South Korea plans to launch the sixth generation network service in 2028, two years earlier than its original schedule, in a bid to secure an early dominance of the future wireless frequencies, the ICT ministry said on Monday.
Under the K-Network 2030 plan, the South Korean government will advance the launch of the commercial service of the 6G network by two years through securing world-class 6G technologies, innovating the software-based next-generation mobile network, and strengthening the network supply chain, according to the Ministry of Science and ICT.
At the same time, the government will also encourage local companies to produce materials, parts, and equipment for 6G technology in the country and develop an open RAN, or open radio access network, which is compatible with any mobile device and enables mobile carriers and enterprises to offer flexible services, reports Yonhap news agency.
For the plan, a feasibility study for a research and development project on core 6G technologies worth 625.3 billion won ($481.7 million) is underway, the ministry said.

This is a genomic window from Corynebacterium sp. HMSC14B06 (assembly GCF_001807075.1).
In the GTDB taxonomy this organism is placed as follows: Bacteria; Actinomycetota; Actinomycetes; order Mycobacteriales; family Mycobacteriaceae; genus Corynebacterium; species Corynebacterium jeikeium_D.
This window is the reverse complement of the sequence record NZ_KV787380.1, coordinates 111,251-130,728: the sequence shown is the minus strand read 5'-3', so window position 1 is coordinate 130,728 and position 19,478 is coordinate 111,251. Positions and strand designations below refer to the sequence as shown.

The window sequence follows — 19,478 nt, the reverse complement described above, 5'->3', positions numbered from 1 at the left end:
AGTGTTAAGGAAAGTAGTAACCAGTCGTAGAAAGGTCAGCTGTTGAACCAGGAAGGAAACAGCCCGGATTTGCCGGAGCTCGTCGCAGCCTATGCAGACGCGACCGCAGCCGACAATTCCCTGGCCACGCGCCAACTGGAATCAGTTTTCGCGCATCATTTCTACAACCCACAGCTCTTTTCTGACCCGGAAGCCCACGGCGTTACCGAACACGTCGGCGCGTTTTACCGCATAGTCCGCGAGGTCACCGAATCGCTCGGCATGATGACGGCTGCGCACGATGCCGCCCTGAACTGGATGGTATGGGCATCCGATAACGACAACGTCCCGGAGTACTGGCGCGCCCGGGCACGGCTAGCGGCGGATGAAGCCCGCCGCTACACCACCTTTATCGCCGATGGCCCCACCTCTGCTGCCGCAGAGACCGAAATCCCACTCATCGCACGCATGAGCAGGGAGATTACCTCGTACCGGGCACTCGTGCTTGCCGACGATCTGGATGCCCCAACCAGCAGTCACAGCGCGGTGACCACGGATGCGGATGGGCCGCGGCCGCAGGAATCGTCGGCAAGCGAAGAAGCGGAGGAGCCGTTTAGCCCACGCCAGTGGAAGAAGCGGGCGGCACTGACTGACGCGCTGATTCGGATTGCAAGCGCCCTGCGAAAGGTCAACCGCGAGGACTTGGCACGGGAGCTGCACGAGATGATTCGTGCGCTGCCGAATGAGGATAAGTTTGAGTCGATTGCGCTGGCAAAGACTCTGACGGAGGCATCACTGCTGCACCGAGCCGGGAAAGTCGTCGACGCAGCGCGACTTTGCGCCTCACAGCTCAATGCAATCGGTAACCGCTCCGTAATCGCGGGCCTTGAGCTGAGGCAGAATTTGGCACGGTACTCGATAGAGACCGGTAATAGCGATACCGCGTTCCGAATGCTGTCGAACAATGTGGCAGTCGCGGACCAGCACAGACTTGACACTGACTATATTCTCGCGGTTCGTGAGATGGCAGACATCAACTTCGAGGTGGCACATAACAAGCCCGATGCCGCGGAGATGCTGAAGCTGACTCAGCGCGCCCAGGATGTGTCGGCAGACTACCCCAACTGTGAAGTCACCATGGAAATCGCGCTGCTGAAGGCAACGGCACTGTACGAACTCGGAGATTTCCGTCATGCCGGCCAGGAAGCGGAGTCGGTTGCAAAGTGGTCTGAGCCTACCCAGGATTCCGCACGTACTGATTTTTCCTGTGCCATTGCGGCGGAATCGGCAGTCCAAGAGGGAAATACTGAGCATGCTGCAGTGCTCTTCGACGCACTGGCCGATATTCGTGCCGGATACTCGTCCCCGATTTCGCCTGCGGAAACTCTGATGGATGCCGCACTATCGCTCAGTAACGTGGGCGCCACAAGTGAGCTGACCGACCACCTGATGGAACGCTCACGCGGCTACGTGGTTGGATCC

The ministry said the advanced plan is aimed at helping the country retain the leading position in the global competition for future network infrastructure, following the 5G network race, to meet rising demand for higher speed and lower latency in wireless communications.
According to the German analysis firm IPlytics, South Korea has led 5G development with a high number of 5G patents, while previous 4G technology development was mostly dominated by U.S. and European companies.
Asia’s fourth-largest economy accounted for 25.9 percent of the number of 5G patents last year, closely following the market leader China with 26.8 percent.
The South Korean government said it will raise the figure to 30 percent or over in the upcoming 6G network patent competition.